BEIRUT: Speaker Nabih Berri warned Wednesday that terrorist groups in Lebanon were seeking to turn the country into an “arena for jihad,” and President Michel Sleiman vowed to counter the growing number of security incidents.
Referring to recent attacks against the Lebanese Army, Berri was quoted as telling MPs during a weekly meeting at his residence in Ain al-Tineh that the terror groups behind the attacks “seek to turn Lebanon into an arena for jihad.”
The Army has come under attack in recent days. A soldier was killed and three others were wounded Sunday in two separate attacks by gunmen on Army checkpoints in south Lebanon.
Rockets fired from Syria into the northeastern city of Hermel Tuesday wounded two soldiers.
Berri asked why the Lebanese “do not unite to confront that which challenges their stability and unity.”
He also warned of the consequences if the security situation continued to deteriorate.
Berri separately met U.S. Ambassador to Lebanon David Hale. No comments were made after the talks.
Meanwhile, Sleiman met caretaker Interior Minister Marwan Charbel and Army commander Gen. Jean Kahwagi to discuss the recent security developments in the country, the president’s office said.
Sleiman followed up on the deadly shooting Sunday along the Lebanon-Israel border, the two “terror attacks” against the Army in south Lebanon, Tuesday’s car bombing in the northeast and the rocket attacks that hit a military barracks in the city of Hermel.
Sleiman, according to the statement, reiterated the “need to confront these attacks strongly and decisively and to pursue and arrest those responsible for them, including their masterminds.”
According to a Baabda Palace statement Tuesday, the president reiterated his call for the Lebanese to raise their level of vigilance in the face of “repeated attempts to transfer violence and terrorism to Lebanon, the most recent being in Baalbek and Hermel, and to continue combating terrorism and confront it with all force.”
Sleiman also called on the Lebanese to support security forces “with the Army at its head in order to enable it to deflect and intercept those behind these acts and thwart their plans.”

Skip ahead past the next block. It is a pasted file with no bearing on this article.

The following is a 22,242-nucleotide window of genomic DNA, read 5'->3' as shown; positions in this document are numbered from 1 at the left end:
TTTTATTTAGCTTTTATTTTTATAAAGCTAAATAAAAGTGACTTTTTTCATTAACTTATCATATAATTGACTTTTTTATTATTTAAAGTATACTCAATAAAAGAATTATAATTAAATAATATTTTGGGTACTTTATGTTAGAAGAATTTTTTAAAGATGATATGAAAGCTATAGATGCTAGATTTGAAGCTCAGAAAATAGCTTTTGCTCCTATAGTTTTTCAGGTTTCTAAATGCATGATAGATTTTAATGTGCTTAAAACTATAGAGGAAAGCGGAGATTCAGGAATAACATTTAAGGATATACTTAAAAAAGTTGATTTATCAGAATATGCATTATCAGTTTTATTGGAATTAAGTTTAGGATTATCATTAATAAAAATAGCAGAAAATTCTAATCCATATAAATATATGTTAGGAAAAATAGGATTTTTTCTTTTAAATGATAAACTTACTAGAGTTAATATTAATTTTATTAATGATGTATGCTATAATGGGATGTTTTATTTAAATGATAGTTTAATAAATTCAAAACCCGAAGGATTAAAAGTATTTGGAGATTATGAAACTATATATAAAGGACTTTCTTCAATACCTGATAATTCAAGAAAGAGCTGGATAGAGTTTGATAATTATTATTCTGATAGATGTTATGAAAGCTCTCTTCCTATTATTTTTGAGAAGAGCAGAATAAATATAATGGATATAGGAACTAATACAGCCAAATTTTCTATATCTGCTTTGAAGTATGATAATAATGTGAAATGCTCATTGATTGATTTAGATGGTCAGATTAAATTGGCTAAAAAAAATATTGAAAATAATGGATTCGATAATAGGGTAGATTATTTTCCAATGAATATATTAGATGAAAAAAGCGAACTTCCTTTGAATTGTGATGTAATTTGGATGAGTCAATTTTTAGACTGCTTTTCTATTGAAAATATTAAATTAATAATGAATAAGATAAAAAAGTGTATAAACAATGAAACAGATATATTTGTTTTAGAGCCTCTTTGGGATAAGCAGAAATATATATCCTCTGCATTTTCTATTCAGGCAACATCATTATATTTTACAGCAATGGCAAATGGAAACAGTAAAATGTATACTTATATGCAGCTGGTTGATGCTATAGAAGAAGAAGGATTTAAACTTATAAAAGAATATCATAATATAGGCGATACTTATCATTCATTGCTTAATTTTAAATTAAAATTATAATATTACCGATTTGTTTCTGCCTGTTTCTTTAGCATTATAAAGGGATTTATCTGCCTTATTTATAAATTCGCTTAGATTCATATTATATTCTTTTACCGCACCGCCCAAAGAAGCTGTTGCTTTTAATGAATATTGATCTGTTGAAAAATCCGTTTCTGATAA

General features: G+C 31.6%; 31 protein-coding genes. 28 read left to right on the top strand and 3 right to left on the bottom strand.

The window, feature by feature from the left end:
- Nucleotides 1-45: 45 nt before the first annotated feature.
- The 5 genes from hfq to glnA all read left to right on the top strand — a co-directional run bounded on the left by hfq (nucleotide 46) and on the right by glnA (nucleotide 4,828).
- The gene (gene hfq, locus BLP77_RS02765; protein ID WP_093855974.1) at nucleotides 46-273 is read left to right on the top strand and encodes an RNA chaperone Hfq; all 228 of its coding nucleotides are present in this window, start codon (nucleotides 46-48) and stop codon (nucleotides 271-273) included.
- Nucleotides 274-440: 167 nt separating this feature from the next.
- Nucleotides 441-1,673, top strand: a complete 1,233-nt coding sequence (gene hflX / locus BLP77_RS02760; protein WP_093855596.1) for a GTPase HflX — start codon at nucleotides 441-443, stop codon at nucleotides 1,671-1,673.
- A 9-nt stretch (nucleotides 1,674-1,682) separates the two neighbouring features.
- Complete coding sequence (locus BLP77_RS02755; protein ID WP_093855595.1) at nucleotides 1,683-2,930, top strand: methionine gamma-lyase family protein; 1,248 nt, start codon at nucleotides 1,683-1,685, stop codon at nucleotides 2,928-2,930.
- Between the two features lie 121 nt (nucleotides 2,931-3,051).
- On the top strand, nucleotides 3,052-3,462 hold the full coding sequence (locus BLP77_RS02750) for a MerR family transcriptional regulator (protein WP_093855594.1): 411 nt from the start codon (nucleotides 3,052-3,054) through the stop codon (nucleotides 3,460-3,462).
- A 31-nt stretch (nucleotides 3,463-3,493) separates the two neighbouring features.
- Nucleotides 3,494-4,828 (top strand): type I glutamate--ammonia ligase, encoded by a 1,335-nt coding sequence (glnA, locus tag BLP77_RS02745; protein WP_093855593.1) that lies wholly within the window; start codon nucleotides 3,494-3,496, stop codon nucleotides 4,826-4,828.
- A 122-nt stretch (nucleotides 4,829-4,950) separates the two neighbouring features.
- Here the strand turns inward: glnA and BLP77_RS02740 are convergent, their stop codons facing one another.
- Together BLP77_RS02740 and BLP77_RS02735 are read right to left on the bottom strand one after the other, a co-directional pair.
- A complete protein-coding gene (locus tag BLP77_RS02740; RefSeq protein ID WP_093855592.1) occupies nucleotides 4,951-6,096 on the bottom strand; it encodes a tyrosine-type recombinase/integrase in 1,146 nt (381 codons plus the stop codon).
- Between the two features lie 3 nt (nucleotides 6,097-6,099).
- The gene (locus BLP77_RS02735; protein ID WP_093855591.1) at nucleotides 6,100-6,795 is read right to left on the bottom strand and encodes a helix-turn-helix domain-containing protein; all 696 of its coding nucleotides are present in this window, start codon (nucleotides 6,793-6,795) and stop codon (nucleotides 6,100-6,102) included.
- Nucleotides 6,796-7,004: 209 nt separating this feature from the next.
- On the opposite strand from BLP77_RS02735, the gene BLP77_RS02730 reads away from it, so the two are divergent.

Sleiman has repeatedly called on all Lebanese factions to respect the Baabda Declaration by keeping Lebanon neutral in regard to the Syrian crisis.
But a Hezbollah MP Wednesday blamed Lebanon’s policy of disassociation from the Syrian crisis for the infiltration of jihadists into the country to implement what he said were their plots in the region.
“The disassociation policy adopted by the Lebanese government paved the way for the radical takfiri forces that have infiltrated Lebanon to serve the plot of dividing the region, which began in Iraq then Syria and now arrived to Lebanon,” Baalbek-Hermel MP Walid Sukkarieh from Hezbollah’s Loyalty to Resistance parliamentary bloc told the Sawt al-Shaeb radio station.
Sukkarieh also lamented the lack of political cover for the Lebanese Army to allow it to expel these takfiri groups from the country.
“The others [political rivals] accept that these [takfiri] groups attack the resistance but denies that they attack the military; they also appeal for their release once they are detained, such as what happened in Abra,” he said, referring to the deadly clashes in June between Salafist Sheikh Ahmad al-Assir’s fighters and the Army in a suburb of Sidon.
Hezbollah has accused the Future Movement of defending Assir’s loyalists in Abra.
Takfiri is a term that refers to Muslims who accuse other Muslims of apostacy. Hezbollah and its allies use the term to refer to fundamentalists who oppose Bashar Assad’s regime and who took up arms against his military.
The party accuses takfiris of orchestrating a string of bombings in Lebanon in recent weeks.